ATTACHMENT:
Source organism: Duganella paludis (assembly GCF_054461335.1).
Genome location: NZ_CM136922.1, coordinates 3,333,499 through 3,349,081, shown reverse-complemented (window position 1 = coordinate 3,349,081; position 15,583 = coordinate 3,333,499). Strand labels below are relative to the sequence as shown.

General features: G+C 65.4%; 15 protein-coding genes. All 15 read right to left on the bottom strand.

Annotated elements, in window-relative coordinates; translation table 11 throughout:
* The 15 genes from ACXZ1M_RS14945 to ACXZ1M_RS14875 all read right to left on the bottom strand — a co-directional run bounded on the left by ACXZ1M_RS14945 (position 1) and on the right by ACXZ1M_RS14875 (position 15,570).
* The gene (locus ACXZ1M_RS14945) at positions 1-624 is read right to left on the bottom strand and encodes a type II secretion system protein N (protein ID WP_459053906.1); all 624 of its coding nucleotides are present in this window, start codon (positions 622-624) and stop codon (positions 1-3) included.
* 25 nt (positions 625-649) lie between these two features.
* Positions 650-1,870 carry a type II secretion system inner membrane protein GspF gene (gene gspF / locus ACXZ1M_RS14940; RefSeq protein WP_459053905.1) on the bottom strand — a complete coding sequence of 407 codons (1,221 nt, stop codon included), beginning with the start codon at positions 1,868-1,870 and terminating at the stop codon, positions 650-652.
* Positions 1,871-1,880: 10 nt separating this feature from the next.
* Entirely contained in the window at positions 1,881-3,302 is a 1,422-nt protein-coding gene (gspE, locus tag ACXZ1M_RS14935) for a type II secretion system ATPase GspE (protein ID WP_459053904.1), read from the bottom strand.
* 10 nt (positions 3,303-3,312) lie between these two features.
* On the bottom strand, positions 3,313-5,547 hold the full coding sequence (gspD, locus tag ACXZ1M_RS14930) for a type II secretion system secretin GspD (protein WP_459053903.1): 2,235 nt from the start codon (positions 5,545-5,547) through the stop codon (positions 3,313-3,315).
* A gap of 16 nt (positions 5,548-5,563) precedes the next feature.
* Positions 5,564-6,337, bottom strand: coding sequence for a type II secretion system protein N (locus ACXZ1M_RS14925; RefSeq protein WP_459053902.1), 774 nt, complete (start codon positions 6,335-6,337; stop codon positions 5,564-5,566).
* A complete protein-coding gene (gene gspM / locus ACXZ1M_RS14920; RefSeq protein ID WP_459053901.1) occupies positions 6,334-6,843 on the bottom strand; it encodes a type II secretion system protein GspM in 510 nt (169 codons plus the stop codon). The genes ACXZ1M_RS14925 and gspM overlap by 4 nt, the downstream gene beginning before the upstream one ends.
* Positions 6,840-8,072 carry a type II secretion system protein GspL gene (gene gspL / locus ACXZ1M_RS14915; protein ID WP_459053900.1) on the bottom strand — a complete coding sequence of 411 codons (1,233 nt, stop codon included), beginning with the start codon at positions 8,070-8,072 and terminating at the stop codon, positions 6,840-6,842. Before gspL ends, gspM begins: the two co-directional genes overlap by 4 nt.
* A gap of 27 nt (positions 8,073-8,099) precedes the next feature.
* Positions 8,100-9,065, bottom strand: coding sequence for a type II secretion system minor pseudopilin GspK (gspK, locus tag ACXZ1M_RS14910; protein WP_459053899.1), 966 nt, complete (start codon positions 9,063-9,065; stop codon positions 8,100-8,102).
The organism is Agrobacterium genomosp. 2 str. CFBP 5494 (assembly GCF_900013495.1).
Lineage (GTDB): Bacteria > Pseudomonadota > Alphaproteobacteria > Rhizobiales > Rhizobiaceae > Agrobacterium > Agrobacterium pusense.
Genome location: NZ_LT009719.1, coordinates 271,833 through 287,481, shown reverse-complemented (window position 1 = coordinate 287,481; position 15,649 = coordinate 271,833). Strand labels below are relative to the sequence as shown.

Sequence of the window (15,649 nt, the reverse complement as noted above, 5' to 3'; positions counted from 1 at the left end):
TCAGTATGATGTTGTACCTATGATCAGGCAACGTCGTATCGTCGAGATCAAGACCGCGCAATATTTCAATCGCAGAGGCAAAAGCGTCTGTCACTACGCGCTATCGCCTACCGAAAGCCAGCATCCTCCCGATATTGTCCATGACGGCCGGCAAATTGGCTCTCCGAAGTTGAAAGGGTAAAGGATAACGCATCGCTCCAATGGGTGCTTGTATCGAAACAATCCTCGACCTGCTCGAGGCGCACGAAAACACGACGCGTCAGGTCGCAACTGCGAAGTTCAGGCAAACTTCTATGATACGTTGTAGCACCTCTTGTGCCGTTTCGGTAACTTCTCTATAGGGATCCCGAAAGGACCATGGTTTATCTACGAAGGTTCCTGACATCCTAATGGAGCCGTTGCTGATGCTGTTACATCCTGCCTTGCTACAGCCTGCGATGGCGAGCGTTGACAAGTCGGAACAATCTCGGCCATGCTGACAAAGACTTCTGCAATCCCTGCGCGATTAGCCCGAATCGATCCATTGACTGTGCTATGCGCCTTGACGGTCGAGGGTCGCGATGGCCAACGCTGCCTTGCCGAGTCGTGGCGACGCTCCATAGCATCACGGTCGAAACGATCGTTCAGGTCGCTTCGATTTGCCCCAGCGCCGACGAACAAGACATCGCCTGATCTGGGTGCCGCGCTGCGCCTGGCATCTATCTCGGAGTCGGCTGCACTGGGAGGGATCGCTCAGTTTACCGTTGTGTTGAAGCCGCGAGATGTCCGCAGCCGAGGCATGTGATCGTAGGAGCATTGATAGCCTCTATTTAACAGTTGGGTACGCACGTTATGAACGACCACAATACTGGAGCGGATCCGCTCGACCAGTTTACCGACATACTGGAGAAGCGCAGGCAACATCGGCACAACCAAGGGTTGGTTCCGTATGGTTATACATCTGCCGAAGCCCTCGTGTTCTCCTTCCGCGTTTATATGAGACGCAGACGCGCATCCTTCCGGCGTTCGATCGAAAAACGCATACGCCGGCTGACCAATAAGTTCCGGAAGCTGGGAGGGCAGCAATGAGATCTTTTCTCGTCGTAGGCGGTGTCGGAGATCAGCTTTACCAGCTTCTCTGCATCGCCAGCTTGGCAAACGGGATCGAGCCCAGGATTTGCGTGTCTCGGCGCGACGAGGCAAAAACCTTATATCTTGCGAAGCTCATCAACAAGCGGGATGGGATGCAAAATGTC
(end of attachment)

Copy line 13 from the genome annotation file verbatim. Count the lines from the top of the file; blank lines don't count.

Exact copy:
* A gap of 16 nt (positions 5,548-5,563) precedes the next feature.